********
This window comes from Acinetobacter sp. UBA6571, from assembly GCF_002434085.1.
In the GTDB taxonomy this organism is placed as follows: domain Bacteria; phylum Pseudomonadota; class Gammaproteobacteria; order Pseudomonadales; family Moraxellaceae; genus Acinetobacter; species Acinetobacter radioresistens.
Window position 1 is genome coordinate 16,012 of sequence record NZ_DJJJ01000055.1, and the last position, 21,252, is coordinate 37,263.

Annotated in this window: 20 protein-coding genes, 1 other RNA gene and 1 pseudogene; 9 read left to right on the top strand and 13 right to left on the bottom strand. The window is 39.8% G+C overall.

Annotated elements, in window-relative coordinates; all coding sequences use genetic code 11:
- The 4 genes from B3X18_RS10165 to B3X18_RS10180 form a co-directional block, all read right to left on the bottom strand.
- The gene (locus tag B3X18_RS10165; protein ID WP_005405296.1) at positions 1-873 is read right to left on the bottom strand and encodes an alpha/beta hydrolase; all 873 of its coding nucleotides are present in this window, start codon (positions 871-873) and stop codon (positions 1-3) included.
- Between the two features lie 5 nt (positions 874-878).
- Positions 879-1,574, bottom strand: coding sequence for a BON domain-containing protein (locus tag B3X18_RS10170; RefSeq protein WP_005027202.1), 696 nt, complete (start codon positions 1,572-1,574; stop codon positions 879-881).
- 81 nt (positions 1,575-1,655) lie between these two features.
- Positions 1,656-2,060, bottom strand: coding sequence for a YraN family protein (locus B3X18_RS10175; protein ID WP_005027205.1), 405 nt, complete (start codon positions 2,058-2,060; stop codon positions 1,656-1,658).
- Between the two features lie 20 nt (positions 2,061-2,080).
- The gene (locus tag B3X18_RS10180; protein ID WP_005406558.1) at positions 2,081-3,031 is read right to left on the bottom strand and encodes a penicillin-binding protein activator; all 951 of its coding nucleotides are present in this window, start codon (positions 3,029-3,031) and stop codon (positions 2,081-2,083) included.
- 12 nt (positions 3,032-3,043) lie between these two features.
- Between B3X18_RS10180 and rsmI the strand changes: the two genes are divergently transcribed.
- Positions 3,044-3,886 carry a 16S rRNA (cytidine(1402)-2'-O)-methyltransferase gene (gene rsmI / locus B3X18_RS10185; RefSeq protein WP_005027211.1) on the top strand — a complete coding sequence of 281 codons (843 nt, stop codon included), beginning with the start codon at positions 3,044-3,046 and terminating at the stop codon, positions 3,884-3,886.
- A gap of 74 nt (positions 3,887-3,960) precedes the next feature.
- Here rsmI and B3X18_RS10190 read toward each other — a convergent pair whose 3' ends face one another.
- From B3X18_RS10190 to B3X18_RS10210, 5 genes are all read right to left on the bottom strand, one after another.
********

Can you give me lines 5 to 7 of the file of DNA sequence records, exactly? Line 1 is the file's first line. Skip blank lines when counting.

Annotated elements, in window-relative coordinates; all coding sequences use genetic code 11:
- The 4 genes from B3X18_RS10165 to B3X18_RS10180 form a co-directional block, all read right to left on the bottom strand.
- The gene (locus tag B3X18_RS10165; protein ID WP_005405296.1) at positions 1-873 is read right to left on the bottom strand and encodes an alpha/beta hydrolase; all 873 of its coding nucleotides are present in this window, start codon (positions 871-873) and stop codon (positions 1-3) included.